Wednesday, November 24, 2010

How About A Sense of Proportion?

We’ve heard a lot about false equivalence these days, from Jon Stewart’s dubious claims that MSNBC personalities like Keith Olbermann are the equivalent on the left to Glenn Beck and Rush Limbaugh on the right, to equally dubious claims by some of my fellow liberals that Pres. Obama’s no better than George W. Bush because he’s repeated a handful of mistakes that Forty-Three made. In either case the argument is weak at best and intellectually dishonest at worst. Olbermann’s occasional rhetorical excesses hardly compare to Glenn Beck’s George-Soros-induced paranoia; and you can hardly say the guy who outlawed torture is “no better than” the guy who authorized torture, merely because the former hasn’t yet closed Guantánamo Bay. Which is not to say either Mr. Olbermann or Mr. Obama is or should be above criticism, but even they deserve to be treated fairly.

So, anyway, speaking of proportionality, last night Greg Mitchell of The Nation tweeted a link to an article by Robert Wright in The New York Times called “Worse Than Vietnam,” in which the author makes this observation:

Is Afghanistan, as some people say, America’s second Vietnam? Actually, a point-by-point comparison of the two wars suggests that it’s worse than that.

For starters, though Vietnam was hugely destructive in human terms, strategically it was just a medium-sized blunder. It was a waste of resources, yes, but the war didn’t make America more vulnerable to enemy attack.

The Afghanistan war does. Just as Al Qaeda planned, it empowers the narrative of terrorist recruiters — that America is at war with Islam. The would-be Times Square bomber said he was working to avenge the killing of Muslims in Afghanistan and Pakistan. And Major Nidal Hasan, who at Fort Hood perpetrated the biggest post-9/11 terrorist attack on American soil, was enraged by the Afghanistan and Iraq wars.

Now, Mr. Wright makes some excellent points about the war in Afghanistan, and I agree that the policy itself has failed. But there are two huge problems with his central thesis – that Afghanistan is “worse than Vietnam” – and those problems highlight the fact that we on the left seem to have lost our sense proportionality lately.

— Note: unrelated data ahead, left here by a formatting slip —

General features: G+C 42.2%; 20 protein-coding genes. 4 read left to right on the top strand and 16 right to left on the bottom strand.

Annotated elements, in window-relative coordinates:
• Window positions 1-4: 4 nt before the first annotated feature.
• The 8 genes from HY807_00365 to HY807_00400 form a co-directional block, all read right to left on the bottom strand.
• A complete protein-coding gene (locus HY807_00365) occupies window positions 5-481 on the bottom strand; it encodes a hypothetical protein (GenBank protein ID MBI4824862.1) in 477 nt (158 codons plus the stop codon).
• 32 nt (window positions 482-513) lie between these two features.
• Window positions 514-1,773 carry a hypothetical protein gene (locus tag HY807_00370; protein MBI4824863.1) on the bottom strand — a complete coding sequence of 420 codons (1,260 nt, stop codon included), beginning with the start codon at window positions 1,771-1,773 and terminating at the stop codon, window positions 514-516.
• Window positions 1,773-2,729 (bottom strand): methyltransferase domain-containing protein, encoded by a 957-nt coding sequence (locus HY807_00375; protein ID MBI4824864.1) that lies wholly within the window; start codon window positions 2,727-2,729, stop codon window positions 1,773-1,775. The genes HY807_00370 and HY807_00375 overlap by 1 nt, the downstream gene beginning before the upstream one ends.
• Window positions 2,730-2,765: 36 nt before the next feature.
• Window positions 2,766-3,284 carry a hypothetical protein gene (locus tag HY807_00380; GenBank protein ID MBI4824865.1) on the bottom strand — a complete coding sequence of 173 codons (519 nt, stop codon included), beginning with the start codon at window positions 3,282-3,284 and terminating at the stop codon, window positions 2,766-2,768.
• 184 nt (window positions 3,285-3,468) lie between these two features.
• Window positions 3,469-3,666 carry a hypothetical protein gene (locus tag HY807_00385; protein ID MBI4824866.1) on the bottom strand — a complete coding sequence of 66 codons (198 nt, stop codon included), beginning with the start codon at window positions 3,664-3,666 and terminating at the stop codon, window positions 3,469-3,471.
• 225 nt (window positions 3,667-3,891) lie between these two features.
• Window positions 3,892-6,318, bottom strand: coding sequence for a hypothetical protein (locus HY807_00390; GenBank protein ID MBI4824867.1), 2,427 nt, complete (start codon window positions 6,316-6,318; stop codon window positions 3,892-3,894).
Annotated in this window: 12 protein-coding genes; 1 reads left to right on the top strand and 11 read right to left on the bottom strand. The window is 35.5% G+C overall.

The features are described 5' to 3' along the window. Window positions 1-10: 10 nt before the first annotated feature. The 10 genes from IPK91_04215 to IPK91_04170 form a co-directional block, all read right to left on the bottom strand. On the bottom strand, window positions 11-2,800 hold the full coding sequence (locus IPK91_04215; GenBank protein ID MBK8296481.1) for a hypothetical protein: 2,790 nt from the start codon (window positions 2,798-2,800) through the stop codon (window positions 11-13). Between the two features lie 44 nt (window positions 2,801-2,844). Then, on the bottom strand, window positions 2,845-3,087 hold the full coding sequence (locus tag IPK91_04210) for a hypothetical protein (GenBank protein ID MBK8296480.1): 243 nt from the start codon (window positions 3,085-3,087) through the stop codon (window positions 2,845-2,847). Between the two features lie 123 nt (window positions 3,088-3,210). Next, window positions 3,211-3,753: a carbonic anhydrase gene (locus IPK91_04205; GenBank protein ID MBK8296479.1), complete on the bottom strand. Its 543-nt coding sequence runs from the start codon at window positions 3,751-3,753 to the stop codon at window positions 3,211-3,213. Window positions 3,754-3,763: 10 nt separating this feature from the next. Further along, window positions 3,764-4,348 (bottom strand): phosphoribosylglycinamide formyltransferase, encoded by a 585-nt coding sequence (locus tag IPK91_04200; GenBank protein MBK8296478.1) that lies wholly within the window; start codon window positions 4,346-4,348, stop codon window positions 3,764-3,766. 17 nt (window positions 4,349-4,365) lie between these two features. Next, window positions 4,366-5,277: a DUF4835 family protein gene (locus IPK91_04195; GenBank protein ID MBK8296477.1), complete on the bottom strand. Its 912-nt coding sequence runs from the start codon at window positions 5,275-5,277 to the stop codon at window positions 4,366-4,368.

First of all, you can’t talk about Afghanistan or Vietnam (or any war, frankly) without asking whether the war was justified in the first instance. In other words, you can’t divorce war from the central question of whether a moral and legal justification existed for the use of military force. If the decision to go to war is the heaviest and most consequential decision a nation ever makes – and it’s hard to argue otherwise – then threshold question you have to answer in every case is: Was it justified?

At least in Afghanistan, we had a clear legal justification to go to war. The al Qaeda network that attacked the United States on September 11, 2001 was headquartered in Afghanistan, ran its operations out of that country, planned the 9/11 attacks there, and had a symbiotic relationship with the brutal Taliban regime then in power in Kabul. The Taliban sheltered al Qaeda and worked hand-in-glove with it, and it was entirely appropriate to hold the Taliban government responsible for the acts of its surrogate, al Qaeda. Which is not to say we should have gone to war in Afghanistan, only that legal justification for war existed. Personally, I never felt the Afghan war was a good idea as a matter of policy, and I said so at the time; but that’s a separate matter.